John Quincy Adams March 4, 1825 – March 4, 1829
A wise man told me once that “it’s not the menu you choose, but the men [or women] you choose” who make a meal. Nothing could more accurately describes John Quincy Adam’s attitude towards the dining experience. His extreme aversion to small talk and awkward demeanor is well documented. He continually found himself unable to “to make, control, or to change [conversation].” He sounds like the majority of social delinquents I have been on a dates with in the last year. “So what’s your favorite color?” Red? Cool.” To be fair, he was quite right in observing that small talk can be “desultory and superficial; and as a school, consists of more in making others talk then in talking.” It sucks President Adams, but you have to do it. To be fair, guests in smaller settings did observe he was better at deep and meaningfuls and was more tolerable when passionate about the subject. I mean, who isn’t?
His wife, Louisa, is the only foreign-born First Lady in US history. Born to American parents in London, she was a gracious hostess who enjoyed entertaining way more than her husband and was better at it. After all, she had made quite the impression in Russia (hard to do), where she held her own when John was U.S. Envoy. Ultimately, it seems she found her husband as awkward as everyone else did.
The edible offerings at their parties are remembered as being lovely and plenty, though President Adams was a notorious penny pincher. They certainly weren’t nearly as jazzy as in the Jefferson or Madison households, with the President being more concerned about the wine. Side note: After the first six columns, I have come to the conclusion there wasn’t a single human in Colonial America not obsessed with wine. Oh, he also did love fruit (of all varieties). As long as he had breakfast at nine and dinner at five, he didn’t seem very fussy about what he ate. Snore.
I imagine President Adams would have detested the petty obsession with pumpkin spiced everything that invades our lives, on every medium, in the fall. How basic. Well John, since we can’t solve world peace, balance a budget, or even get along, we are going to embrace the simple pleasures that the fall gives us and leave the serious chats for those long winter months.
3 ½ cups all-purpose flour
2 tsps baking soda
1 1/2 tsp salt
1 Tbsp cinnamon
1 Tbsp nutmeg
½ tsp ginger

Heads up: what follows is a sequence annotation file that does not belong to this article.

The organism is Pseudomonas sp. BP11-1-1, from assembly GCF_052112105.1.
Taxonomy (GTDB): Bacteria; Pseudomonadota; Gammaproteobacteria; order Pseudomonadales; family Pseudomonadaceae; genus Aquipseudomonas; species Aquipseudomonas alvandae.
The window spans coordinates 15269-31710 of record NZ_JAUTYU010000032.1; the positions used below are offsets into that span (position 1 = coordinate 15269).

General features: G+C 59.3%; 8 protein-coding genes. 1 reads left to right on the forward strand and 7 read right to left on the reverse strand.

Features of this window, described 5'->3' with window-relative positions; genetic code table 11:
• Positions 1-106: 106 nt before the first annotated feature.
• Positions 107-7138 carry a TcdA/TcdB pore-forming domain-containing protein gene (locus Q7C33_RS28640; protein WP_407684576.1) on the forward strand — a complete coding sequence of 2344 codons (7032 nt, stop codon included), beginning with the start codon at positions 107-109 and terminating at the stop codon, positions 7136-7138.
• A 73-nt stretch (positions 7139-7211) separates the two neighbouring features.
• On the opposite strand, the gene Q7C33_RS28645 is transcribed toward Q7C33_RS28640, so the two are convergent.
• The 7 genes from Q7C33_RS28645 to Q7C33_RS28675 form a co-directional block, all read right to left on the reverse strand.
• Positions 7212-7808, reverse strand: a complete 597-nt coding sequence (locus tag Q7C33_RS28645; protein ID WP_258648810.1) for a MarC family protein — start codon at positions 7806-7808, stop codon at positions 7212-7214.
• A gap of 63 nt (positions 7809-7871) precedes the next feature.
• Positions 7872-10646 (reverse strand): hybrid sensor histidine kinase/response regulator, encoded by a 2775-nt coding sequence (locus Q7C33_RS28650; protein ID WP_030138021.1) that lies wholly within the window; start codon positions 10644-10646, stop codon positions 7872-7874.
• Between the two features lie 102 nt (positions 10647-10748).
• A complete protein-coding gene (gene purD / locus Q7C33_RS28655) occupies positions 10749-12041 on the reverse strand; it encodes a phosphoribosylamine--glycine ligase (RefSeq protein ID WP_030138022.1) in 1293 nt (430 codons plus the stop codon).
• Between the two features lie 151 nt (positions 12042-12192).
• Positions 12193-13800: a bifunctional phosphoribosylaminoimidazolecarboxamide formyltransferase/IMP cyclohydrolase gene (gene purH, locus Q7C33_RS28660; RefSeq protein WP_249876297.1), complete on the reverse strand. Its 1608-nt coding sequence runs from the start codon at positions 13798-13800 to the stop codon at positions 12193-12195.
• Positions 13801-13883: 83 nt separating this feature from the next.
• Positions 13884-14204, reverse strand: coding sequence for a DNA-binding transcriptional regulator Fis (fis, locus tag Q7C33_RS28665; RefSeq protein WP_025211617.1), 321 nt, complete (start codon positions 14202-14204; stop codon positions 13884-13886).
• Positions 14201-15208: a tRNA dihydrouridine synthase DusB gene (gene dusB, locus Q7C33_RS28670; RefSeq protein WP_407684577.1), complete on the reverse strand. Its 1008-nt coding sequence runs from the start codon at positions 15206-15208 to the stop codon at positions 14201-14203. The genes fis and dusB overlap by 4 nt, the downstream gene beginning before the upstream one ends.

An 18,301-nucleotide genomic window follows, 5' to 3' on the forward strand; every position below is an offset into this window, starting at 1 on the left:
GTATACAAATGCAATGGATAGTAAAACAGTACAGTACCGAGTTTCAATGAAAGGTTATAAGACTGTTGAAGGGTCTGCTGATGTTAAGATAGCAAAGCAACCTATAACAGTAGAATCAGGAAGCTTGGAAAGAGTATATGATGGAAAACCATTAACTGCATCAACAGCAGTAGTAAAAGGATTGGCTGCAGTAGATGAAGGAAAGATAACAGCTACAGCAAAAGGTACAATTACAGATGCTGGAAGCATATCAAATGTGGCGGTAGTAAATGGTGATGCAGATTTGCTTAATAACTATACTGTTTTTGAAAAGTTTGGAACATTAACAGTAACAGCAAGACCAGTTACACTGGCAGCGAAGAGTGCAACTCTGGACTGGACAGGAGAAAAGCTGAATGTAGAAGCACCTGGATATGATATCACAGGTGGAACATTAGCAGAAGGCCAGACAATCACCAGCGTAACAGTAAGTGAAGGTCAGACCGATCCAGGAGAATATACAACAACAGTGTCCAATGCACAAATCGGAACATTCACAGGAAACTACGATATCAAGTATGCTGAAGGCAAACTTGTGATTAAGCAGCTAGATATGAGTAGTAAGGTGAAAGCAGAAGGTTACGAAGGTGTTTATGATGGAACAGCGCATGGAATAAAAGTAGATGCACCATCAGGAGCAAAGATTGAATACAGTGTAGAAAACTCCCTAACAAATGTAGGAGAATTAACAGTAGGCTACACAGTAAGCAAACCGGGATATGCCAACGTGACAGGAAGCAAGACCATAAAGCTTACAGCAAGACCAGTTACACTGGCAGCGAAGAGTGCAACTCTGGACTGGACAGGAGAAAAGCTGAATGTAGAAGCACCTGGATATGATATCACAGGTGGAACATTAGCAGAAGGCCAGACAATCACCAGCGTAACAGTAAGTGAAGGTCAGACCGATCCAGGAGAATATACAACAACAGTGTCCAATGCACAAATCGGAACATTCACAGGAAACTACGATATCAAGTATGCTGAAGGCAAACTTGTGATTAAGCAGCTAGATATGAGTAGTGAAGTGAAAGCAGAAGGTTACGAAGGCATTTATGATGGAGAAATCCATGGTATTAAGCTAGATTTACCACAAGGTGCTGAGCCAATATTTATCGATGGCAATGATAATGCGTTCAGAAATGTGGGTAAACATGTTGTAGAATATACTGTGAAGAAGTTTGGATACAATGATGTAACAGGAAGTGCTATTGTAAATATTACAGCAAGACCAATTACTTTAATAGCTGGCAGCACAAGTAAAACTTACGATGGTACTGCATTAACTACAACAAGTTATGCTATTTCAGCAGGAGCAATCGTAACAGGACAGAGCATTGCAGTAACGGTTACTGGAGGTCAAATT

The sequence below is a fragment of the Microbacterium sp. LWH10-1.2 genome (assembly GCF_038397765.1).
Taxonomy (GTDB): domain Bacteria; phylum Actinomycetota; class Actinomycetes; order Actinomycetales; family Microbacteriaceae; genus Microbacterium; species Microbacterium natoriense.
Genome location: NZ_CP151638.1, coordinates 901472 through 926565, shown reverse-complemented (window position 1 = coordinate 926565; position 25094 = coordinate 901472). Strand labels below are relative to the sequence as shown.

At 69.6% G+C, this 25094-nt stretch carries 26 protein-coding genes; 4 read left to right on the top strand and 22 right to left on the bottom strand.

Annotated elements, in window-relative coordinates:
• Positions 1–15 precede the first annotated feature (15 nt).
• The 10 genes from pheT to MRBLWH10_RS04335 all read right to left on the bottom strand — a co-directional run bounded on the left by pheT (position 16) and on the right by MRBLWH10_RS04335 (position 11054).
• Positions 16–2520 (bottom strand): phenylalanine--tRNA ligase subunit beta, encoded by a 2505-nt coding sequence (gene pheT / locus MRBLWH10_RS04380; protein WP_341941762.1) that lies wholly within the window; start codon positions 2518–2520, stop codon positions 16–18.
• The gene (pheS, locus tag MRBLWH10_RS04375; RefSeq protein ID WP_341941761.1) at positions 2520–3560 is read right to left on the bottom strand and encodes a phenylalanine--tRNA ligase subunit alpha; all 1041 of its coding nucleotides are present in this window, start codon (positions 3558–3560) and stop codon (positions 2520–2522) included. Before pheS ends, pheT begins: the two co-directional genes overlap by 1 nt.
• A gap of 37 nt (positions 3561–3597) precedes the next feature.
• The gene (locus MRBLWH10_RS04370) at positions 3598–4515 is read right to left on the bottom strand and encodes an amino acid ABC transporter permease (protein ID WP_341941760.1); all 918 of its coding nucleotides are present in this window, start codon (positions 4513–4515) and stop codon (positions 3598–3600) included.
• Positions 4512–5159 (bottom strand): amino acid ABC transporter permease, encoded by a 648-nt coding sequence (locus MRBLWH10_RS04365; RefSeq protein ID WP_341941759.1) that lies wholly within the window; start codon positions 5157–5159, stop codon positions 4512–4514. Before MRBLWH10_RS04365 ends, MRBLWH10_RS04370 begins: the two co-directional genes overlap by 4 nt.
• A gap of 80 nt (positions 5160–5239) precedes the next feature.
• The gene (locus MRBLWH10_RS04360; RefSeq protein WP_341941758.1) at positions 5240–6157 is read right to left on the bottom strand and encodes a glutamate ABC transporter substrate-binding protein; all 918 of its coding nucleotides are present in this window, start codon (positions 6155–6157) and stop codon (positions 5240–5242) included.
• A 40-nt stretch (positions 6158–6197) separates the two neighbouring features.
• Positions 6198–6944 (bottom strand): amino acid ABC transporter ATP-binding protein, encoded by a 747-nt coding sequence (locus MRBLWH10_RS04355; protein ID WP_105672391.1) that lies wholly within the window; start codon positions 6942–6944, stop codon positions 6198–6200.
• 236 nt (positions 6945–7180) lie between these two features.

3 cups sugar
1 cup vegetable oil
¾ cup water
2 cups cooked pumpkin, mashed
Preheat the oven to 350 degrees. In a large bowl, sift together flour, soda, salt, cinnamon, nutmeg, ginger, and sugar. Add remaining ingredients and beat well until well blended. Transfer batter into 2 well-oiled 5 x 9 – inch loaf pans. Bake 1 hour. Remove breads from pans and place on their sides on a wire rack to cool.
From Famous White House Recipes, Volume 1, American Collection Cookbooks
For the cooked pumpkin, do not use pumpkin pie filling as it is already spiced
Add a handful of chocolate chips to the batter for some extra magic.
For serving, try cinnamon brown sugar butter. Add equal parts brown sugar and cinnamon to softened butter (twice the amount of butter to the additions). Melt it over the bread when warm.
Syllabub- A dessert and drink all in one
I have been avoiding syllabub as long as humanly possible. A favorite of the colonials, there are a variety of recipes available (some with wine, some cider, some whipped, some berry, the list goes on…). Many of the older recipes ask you to milk your cow directly into the mixture. If you do have a cow, please don’t. That gives me nightmares. Here is a recipe from Amelia Simmons’ American Cookery from 1796:
A Whipt Syllabub Take two porringers of cream and one of white wine, grate in the skin of a lemon, take the whites of three eggs, sweeten it to your taste, then whip it with a whisk, take off the froth as it rises, and put it into your syllabub glasses or pots, and they are fit for use.
A porringer is a small shallow bowl. I would just suggest, instead of using this vague measurement, to just go with a 2 to 1 cream to wine ratio.
If you are not crazy about raw egg whites (I’m not), whip the cream component and you will end up with a pleasant frothy consistency.